When last we left our hero (me) we were talking about airline upgrade auctions, noting that Priceline already does this for seats.
Some of the problems that airlines would face with auctions would be these:
- Upgrades are a huge perq for elite frequent flyers, where they either make or strongly influence their airline selection. Business travelers in particular make up the vast amount of revenue.
- Inviting frequent flyers to use their miles as value to get these seats could imply that their miles in fact have value, and the IRS and SEC might like to know that. For years airlines have fended off attempts to view miles as any form of liability that would need to be written down. While I am sure that in recent times with the current set of passenger-hostile rules, this notion has at least been temporarily dispelled, one could easily envision governments taking a second look if they believed there was a logical monetization.
There are several approaches that may yet be available to airlines:
- Run several auctions for the same seat, so that those in the same class are allowed to buy the seat first. This would be very close to how things are run today.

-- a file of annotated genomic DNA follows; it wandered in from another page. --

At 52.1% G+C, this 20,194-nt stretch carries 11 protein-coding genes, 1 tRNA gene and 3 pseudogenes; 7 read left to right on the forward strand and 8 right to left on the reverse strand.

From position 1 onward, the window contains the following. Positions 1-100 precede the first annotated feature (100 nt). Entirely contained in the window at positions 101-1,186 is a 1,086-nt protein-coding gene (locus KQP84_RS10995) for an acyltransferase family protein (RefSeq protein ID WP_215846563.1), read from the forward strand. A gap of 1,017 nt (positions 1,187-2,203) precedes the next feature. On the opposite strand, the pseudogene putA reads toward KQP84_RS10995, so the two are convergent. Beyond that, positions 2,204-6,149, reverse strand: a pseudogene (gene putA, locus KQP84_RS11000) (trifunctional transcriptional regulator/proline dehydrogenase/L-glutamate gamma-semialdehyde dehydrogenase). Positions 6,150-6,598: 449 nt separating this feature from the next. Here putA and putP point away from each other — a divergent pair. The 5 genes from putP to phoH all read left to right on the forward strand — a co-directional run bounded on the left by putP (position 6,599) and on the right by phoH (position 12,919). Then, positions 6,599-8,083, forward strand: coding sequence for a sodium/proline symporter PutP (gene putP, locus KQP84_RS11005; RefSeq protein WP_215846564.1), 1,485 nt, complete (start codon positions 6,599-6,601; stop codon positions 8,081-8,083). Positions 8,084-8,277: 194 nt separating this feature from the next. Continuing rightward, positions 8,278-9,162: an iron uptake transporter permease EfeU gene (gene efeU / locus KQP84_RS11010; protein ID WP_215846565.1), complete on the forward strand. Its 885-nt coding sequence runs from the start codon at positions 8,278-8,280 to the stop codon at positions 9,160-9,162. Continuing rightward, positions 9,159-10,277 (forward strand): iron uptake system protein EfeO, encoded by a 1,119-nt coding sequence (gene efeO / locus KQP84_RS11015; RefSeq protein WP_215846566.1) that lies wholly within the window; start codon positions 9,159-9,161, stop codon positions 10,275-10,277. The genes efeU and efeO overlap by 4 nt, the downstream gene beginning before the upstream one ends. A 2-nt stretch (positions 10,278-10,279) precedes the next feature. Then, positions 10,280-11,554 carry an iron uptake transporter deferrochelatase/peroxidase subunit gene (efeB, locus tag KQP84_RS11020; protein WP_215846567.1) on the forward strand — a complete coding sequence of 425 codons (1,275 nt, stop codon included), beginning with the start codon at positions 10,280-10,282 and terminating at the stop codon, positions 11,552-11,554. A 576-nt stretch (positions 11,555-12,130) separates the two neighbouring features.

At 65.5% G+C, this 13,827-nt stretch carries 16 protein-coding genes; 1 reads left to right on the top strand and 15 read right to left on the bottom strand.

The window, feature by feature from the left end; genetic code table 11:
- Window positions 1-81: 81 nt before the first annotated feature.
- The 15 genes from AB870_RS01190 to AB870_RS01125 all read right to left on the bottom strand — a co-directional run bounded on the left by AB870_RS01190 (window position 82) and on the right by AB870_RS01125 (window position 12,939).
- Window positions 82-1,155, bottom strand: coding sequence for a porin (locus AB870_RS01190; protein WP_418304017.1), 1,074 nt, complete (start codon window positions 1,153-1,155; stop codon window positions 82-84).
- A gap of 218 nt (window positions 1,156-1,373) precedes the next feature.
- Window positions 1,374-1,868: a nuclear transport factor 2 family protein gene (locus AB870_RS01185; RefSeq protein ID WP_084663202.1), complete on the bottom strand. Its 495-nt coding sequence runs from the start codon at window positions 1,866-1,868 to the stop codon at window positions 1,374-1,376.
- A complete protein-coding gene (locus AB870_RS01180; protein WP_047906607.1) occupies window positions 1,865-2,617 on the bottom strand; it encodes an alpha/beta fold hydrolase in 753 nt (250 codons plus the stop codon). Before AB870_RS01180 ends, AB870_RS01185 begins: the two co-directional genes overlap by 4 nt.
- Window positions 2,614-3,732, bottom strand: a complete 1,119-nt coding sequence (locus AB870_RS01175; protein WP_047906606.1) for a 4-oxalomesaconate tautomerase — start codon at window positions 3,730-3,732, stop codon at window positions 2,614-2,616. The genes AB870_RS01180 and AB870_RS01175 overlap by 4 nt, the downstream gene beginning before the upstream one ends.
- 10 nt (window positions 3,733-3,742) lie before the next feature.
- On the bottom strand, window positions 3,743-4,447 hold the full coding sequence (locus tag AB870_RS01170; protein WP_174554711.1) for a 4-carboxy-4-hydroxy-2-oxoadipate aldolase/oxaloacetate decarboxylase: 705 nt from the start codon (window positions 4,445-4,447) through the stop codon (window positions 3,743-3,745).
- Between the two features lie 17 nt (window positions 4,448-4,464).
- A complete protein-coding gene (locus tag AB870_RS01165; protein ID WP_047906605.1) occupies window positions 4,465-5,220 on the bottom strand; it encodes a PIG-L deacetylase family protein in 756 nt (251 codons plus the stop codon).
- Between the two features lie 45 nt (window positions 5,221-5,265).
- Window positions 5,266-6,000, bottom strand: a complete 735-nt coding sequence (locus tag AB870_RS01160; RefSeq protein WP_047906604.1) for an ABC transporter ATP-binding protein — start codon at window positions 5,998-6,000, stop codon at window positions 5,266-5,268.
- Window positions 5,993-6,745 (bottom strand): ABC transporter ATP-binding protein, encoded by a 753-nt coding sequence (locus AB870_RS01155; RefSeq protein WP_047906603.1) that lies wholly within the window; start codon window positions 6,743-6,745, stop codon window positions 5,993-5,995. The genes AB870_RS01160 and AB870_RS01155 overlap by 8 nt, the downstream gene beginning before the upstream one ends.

- Provide elite members a discount on the final price. For instance, if you are a silver member, maybe you would get a 20% discount, but if you are a gold, perhaps that discount rises as high as 50%.
- Reserve some seats for the Old Fashion methods of buying them in advance and using miles.
We may already be past the point where we could ever expect the auctions to be run in real money, simply because so many people have so many miles banked.
What this graph shows is normal business class revenue in red, and the potential for additional revenue in green. Note that the horizontal green line just indicates a random equilibrium. In reality that price would jump up and down based on the popularity of the flight, its length, and just how important it was to someone to get upgraded.
Again, this would need to be done in such a way as to preserve customer loyalty.